Oh. Well how odd, then, you might think, that rather than seek to sell land here, the NHS is proposing to lose money by building housing not intended, supposedly, for the private sector, but in order to subsidise staff and provide them with affordable housing. Sounds very charitable, but that contradicts the budget strategy of the Naylor report. Of course this land cannot be sold, because it was part of a land swap deal when the new hospital was built. The properties could be sold, however, should the proposal allow for such an eventuality - and you can bet it will. Even if the properties become 'affordable' level sales, the likeliness of uptake from NHS or keyworkers is bound to be low, which leaves no alternative.
Resident C brought up the overlooked issue of the character of the neighbourhood - and the plan to enclose all remaining green spaces in the centre of the design. Resident D pointed out no surveys had been done, and there was no evidence of need for this type of housing.
Resident E , referring to the 'pretty hideous design' of the blocks reminded everyone that the local plan requires any development in this part of Finchley (excluding the hospital green space, which is listed as not available for such a purpose) to be 'low density family houses' which clearly this proposal did not present.
Mrs Angry's contribution, on behalf of her alter ego, was, apart from picking up several awkward issues which had been glossed over, to point out there were plenty of other NHS sites in North London which could provide such housing, without taking away a green space, and the absurd attempt to label this a 'brownfield site'; to narrate the history of the plot to develop this site, clearly documented in the leaked emails of 2017, between Capita and Barnet, and the implication thereof, which was that it was a private development dressed up in a more apparently suitable guise of 'homes for NHS workers', during the current epidemic.
Mr Prinsloo couldn't 'talk to' the history of 'previous' organisations (although NHS property representatives took part in the 'previous' plotting) - 'we can only be clear' about their own proposal. They had to deliver something that was 'financially viable'. Well quite. And this proposal, as presented, isn't. Neither viable, nor sustainable as a model of development. It neither reaches the requirements of the funding process, nor explains how an outlay of investment in building these properties can be repaid, let alone generate any significant net profit for the NHS. That could only be met, long term, by private sale or rent, and almost certainly non affordable private sale or rent.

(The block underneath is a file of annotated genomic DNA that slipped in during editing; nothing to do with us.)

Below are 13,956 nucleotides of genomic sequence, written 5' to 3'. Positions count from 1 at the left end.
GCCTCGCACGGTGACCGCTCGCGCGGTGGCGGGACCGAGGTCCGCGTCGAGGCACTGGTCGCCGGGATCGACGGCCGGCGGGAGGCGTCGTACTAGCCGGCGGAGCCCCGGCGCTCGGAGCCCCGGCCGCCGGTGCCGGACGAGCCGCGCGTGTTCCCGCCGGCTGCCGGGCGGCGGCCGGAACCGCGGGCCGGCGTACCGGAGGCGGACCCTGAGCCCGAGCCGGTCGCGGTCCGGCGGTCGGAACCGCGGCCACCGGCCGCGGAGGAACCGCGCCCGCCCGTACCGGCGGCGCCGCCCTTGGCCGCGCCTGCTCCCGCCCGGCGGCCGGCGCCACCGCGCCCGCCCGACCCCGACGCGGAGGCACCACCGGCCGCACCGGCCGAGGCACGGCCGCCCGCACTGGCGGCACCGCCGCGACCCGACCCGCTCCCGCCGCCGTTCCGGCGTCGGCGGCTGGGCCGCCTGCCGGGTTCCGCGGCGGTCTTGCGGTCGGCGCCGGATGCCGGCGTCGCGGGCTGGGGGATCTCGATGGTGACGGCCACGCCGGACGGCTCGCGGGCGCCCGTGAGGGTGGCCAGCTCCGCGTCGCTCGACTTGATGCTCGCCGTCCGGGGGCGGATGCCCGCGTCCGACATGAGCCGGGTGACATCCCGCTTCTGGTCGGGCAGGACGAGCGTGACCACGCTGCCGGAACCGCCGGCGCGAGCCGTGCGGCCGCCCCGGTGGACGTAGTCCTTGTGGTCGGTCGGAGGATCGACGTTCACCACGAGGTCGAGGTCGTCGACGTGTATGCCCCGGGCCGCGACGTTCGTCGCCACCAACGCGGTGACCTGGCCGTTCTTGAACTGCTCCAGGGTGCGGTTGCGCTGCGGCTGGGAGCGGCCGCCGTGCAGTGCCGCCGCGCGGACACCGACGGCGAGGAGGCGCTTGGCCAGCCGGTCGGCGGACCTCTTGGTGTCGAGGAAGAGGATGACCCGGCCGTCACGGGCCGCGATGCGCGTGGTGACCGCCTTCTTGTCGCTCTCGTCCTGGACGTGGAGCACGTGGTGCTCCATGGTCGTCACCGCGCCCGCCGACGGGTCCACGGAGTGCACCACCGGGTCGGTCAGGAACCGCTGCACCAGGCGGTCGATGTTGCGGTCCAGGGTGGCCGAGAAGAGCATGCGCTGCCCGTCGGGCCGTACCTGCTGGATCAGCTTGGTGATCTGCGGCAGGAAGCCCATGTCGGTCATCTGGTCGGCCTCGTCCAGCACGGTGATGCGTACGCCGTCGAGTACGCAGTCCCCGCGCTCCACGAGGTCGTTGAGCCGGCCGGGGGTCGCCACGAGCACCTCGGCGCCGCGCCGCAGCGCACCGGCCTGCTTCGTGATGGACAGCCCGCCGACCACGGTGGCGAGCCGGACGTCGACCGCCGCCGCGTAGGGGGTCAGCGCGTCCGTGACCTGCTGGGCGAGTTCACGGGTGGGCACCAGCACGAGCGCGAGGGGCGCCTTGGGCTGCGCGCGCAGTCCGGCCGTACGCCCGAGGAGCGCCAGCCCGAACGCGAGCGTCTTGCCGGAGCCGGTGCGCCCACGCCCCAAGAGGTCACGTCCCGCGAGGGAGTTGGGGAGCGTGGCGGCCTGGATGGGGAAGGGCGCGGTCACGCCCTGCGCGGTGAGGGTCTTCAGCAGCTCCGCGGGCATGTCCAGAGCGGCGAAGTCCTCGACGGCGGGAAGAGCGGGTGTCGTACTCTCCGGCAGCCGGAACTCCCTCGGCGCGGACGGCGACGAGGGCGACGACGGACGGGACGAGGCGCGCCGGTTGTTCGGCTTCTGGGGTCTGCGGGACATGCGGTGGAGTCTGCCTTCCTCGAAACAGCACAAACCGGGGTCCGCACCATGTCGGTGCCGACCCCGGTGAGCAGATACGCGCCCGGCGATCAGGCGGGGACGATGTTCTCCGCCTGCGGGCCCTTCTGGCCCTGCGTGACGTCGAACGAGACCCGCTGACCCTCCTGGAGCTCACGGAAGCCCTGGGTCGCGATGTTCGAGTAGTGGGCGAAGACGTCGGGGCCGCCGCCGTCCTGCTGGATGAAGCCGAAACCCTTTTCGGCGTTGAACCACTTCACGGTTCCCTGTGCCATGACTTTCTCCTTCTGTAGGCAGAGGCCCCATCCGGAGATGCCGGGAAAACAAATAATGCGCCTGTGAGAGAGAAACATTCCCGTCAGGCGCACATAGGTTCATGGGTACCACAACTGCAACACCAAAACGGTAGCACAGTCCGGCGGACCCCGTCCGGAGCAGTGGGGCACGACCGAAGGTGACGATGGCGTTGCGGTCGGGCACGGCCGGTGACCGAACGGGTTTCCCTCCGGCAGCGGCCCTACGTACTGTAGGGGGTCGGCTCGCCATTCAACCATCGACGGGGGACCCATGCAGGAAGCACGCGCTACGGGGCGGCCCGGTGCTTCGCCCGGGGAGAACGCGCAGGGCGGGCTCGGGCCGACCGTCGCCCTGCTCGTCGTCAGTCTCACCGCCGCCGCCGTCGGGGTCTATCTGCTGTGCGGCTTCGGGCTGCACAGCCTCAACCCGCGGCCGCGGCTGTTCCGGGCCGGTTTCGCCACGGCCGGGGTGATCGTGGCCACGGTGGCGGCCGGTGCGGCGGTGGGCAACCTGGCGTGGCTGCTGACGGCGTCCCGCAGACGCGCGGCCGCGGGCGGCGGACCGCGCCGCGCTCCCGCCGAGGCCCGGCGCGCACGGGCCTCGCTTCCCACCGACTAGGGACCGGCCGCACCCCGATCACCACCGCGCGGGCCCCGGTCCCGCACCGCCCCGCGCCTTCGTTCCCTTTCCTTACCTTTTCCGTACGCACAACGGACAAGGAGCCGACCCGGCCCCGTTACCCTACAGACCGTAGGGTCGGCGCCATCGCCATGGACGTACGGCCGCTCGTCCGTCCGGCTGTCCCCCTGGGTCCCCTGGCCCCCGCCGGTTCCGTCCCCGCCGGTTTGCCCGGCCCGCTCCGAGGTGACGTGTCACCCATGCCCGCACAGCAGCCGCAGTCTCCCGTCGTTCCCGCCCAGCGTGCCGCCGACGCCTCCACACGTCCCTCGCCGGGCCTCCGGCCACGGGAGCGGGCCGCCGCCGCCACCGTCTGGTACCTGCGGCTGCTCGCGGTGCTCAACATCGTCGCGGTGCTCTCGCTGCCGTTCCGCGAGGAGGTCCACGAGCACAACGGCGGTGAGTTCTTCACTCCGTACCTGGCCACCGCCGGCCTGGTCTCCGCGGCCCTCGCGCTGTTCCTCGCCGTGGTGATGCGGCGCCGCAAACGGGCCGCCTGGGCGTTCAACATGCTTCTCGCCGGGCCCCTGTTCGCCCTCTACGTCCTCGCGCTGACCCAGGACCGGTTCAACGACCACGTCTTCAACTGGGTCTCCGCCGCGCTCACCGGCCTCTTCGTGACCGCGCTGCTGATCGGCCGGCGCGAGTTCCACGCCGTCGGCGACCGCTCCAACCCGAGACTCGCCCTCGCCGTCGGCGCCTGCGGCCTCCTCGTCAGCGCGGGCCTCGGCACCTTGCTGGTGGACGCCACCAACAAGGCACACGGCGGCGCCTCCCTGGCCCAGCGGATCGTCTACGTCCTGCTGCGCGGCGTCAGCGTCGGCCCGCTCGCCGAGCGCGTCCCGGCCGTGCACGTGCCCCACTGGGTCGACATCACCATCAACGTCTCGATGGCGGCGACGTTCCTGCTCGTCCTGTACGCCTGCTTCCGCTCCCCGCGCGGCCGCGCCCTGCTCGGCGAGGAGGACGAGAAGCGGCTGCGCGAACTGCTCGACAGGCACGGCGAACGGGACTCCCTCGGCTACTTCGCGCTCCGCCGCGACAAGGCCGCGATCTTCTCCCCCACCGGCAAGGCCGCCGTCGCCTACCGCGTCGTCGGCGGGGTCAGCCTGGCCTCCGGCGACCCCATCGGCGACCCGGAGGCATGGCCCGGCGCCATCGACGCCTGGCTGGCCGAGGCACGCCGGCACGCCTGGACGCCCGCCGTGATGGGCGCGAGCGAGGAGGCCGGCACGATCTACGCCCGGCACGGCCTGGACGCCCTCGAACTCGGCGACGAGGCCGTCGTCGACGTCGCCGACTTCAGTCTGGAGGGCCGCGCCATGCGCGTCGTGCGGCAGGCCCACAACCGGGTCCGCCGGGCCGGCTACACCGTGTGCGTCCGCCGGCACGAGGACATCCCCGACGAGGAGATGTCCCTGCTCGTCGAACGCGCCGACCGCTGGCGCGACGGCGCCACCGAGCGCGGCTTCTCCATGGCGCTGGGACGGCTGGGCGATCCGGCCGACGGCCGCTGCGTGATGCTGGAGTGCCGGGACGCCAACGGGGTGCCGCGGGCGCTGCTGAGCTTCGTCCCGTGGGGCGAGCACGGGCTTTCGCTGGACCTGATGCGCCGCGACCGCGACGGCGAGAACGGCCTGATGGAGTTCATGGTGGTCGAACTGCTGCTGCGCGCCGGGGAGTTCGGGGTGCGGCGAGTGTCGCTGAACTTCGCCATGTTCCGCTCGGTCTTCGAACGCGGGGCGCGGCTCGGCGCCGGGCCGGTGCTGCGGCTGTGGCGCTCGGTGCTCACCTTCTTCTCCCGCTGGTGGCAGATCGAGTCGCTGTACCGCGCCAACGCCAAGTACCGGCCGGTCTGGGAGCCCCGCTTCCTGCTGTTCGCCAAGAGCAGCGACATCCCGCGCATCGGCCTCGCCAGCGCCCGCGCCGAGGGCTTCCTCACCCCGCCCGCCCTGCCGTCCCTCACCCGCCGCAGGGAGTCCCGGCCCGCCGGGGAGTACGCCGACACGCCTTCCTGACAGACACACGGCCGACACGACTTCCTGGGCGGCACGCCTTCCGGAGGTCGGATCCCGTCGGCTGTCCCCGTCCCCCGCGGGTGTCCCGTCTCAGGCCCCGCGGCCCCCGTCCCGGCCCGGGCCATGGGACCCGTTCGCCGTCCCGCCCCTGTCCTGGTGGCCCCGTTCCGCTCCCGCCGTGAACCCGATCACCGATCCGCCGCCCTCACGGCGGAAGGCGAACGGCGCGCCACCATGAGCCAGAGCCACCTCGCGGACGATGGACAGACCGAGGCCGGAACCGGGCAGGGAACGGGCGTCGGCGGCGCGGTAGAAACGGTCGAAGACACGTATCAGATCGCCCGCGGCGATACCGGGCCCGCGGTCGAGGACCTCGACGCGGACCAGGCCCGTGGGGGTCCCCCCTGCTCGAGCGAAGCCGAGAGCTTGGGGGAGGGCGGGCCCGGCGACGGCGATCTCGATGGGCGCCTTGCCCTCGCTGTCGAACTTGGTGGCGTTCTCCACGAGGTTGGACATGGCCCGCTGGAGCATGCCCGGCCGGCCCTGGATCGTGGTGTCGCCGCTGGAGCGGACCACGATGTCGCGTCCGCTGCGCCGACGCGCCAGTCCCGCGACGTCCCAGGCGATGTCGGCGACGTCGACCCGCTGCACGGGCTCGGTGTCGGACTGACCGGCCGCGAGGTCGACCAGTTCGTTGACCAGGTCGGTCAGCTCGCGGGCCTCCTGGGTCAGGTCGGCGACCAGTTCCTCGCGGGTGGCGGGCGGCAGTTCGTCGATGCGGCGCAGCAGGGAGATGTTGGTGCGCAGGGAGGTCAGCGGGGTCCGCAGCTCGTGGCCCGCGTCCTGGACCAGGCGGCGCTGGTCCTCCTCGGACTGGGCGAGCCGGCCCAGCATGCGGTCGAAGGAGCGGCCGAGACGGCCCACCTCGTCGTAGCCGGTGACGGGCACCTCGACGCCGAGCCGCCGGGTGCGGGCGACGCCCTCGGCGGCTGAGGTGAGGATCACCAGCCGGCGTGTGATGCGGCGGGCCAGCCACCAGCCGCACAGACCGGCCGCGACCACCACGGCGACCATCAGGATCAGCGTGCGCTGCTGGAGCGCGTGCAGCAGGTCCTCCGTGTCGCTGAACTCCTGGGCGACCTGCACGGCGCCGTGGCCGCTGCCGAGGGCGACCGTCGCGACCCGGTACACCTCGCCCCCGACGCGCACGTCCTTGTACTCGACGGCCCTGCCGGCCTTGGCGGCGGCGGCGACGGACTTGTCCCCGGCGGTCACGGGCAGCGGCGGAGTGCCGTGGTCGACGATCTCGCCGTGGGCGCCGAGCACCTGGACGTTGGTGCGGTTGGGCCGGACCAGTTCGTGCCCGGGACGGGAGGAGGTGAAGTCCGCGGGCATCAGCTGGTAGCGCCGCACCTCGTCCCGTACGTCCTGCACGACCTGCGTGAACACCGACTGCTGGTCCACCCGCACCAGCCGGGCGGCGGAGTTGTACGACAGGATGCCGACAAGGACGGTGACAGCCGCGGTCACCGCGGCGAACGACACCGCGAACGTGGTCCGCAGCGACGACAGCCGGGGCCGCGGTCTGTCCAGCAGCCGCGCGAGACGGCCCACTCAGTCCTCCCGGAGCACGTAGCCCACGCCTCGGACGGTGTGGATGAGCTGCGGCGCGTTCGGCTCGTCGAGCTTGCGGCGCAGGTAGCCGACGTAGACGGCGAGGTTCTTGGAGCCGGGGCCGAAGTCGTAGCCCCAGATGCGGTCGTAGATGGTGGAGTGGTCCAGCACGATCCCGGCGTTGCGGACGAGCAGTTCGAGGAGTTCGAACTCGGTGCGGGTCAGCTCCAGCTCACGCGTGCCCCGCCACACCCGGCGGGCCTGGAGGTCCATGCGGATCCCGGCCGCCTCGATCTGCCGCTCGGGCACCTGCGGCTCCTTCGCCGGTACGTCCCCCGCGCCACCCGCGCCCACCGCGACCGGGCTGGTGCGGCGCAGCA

The really important contribution of the evening, however, came from Resident F, who explained that he worked for another NHS trust at a senior level, and had previously worked on the early stages of a similar project. They had found, however, that in the end, they had to sell the land, and ask another provider to build the accommodation.
And he also questioned, from the point of view of someone who was in a position to know, the lack of evidence for demand for this sort of housing. He believed that there was no real case for this. In which case, the project was not sustainable.
A suitable time to drop the curtain, I think.
Despite the choreographed performance, the script was unconvincing. So many questions left unanswered, and an resolved contradiction in the narrative. One thing was clear: the lack of assurances, and the lack of detail all hint strongly at what we all fear will be the outcome, at some point in the process of trying to promote this development. A cynical deployment of the current crisis to present what seems like a generous and necessary subsidy for NHS staff has been engineered, in my view, in order to kick start what we know has always been the aim of certain parties within the local authority, and Capita: yet more development and exploitation of our rapidly diminishing open spaces. More fee generated income and profit for Capita, for Barnet, and every accommodation made to speed it through the planning process.
Even as I write, you can bet there are conversations going on involving our privatised planning service, and other parties, as to how to get round the restrictions on the sale or use of this piece of land, and how to introduce the resulting development to an open market, for maximum profit. They will come back with a slightly less ugly design, empty promises about tenancies only for NHS or key staff (without advertising the small print that is the let out clause), Granville Green will become Grimaldi Gardens, and the' swale' will have sunk into the lost footprint of Fallow Corner.
If you want to stop this happening, do something about it - write to your local politicians and tell them why you object to any development on this community space. In the end, as with everything else in Broken Barnet, the only power you have to obstruct the will of developers is activism, political lobbying - and strategic opposition.
The pantomime continues: it's up you, now, to take control of the theatre.